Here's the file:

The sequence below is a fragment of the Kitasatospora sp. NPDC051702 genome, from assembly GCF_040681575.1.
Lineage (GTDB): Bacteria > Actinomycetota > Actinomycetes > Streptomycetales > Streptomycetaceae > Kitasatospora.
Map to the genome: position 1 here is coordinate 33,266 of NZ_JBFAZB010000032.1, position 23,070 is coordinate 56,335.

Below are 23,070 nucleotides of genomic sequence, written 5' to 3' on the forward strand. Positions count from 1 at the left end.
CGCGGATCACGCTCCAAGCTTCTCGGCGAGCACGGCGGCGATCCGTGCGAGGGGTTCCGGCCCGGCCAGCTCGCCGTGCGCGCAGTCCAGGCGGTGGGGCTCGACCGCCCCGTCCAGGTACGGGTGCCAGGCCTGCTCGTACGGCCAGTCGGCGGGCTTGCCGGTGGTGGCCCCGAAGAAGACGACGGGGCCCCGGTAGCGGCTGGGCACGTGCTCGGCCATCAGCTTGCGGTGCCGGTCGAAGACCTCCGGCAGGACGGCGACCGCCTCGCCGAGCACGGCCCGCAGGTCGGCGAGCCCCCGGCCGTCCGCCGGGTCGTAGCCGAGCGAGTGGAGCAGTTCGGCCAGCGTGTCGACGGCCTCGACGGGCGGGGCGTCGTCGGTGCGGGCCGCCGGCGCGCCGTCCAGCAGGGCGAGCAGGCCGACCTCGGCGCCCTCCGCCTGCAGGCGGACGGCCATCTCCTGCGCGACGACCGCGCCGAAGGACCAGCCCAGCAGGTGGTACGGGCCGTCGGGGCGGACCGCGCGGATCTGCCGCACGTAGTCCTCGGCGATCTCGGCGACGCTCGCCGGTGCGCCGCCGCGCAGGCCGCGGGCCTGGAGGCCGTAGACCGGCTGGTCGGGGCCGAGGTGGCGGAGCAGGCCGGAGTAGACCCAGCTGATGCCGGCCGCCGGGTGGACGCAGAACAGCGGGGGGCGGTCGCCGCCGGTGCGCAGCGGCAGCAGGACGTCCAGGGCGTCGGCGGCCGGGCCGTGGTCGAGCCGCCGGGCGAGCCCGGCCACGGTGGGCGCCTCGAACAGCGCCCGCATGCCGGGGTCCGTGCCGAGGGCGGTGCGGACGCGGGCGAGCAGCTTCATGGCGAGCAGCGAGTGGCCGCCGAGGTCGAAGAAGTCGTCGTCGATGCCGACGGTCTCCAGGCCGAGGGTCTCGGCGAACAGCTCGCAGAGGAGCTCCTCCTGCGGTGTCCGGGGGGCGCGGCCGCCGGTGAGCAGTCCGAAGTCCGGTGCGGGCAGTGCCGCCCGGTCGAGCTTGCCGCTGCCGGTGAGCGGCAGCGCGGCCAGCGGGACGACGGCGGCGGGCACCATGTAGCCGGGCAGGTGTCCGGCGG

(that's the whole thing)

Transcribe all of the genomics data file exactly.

The sequence below is a fragment of the Kitasatospora sp. NPDC051702 genome, from assembly GCF_040681575.1.
Lineage (GTDB): Bacteria > Actinomycetota > Actinomycetes > Streptomycetales > Streptomycetaceae > Kitasatospora.
Map to the genome: position 1 here is coordinate 33,266 of NZ_JBFAZB010000032.1, position 23,070 is coordinate 56,335.

Below are 23,070 nucleotides of genomic sequence, written 5' to 3' on the forward strand. Positions count from 1 at the left end.
CGCGGATCACGCTCCAAGCTTCTCGGCGAGCACGGCGGCGATCCGTGCGAGGGGTTCCGGCCCGGCCAGCTCGCCGTGCGCGCAGTCCAGGCGGTGGGGCTCGACCGCCCCGTCCAGGTACGGGTGCCAGGCCTGCTCGTACGGCCAGTCGGCGGGCTTGCCGGTGGTGGCCCCGAAGAAGACGACGGGGCCCCGGTAGCGGCTGGGCACGTGCTCGGCCATCAGCTTGCGGTGCCGGTCGAAGACCTCCGGCAGGACGGCGACCGCCTCGCCGAGCACGGCCCGCAGGTCGGCGAGCCCCCGGCCGTCCGCCGGGTCGTAGCCGAGCGAGTGGAGCAGTTCGGCCAGCGTGTCGACGGCCTCGACGGGCGGGGCGTCGTCGGTGCGGGCCGCCGGCGCGCCGTCCAGCAGGGCGAGCAGGCCGACCTCGGCGCCCTCCGCCTGCAGGCGGACGGCCATCTCCTGCGCGACGACCGCGCCGAAGGACCAGCCCAGCAGGTGGTACGGGCCGTCGGGGCGGACCGCGCGGATCTGCCGCACGTAGTCCTCGGCGATCTCGGCGACGCTCGCCGGTGCGCCGCCGCGCAGGCCGCGGGCCTGGAGGCCGTAGACCGGCTGGTCGGGGCCGAGGTGGCGGAGCAGGCCGGAGTAGACCCAGCTGATGCCGGCCGCCGGGTGGACGCAGAACAGCGGGGGGCGGTCGCCGCCGGTGCGCAGCGGCAGCAGGACGTCCAGGGCGTCGGCGGCCGGGCCGTGGTCGAGCCGCCGGGCGAGCCCGGCCACGGTGGGCGCCTCGAACAGCGCCCGCATGCCGGGGTCCGTGCCGAGGGCGGTGCGGACGCGGGCGAGCAGCTTCATGGCGAGCAGCGAGTGGCCGCCGAGGTCGAAGAAGTCGTCGTCGATGCCGACGGTCTCCAGGCCGAGGGTCTCGGCGAACAGCTCGCAGAGGAGCTCCTCCTGCGGTGTCCGGGGGGCGCGGCCGCCGGTGAGCAGTCCGAAGTCCGGTGCGGGCAGTGCCGCCCGGTCGAGCTTGCCGCTGCCGGTGAGCGGCAGCGCGGCCAGCGGGACGACGGCGGCGGGCACCATGTAGCCGGGCAGGTGTCCGGCGG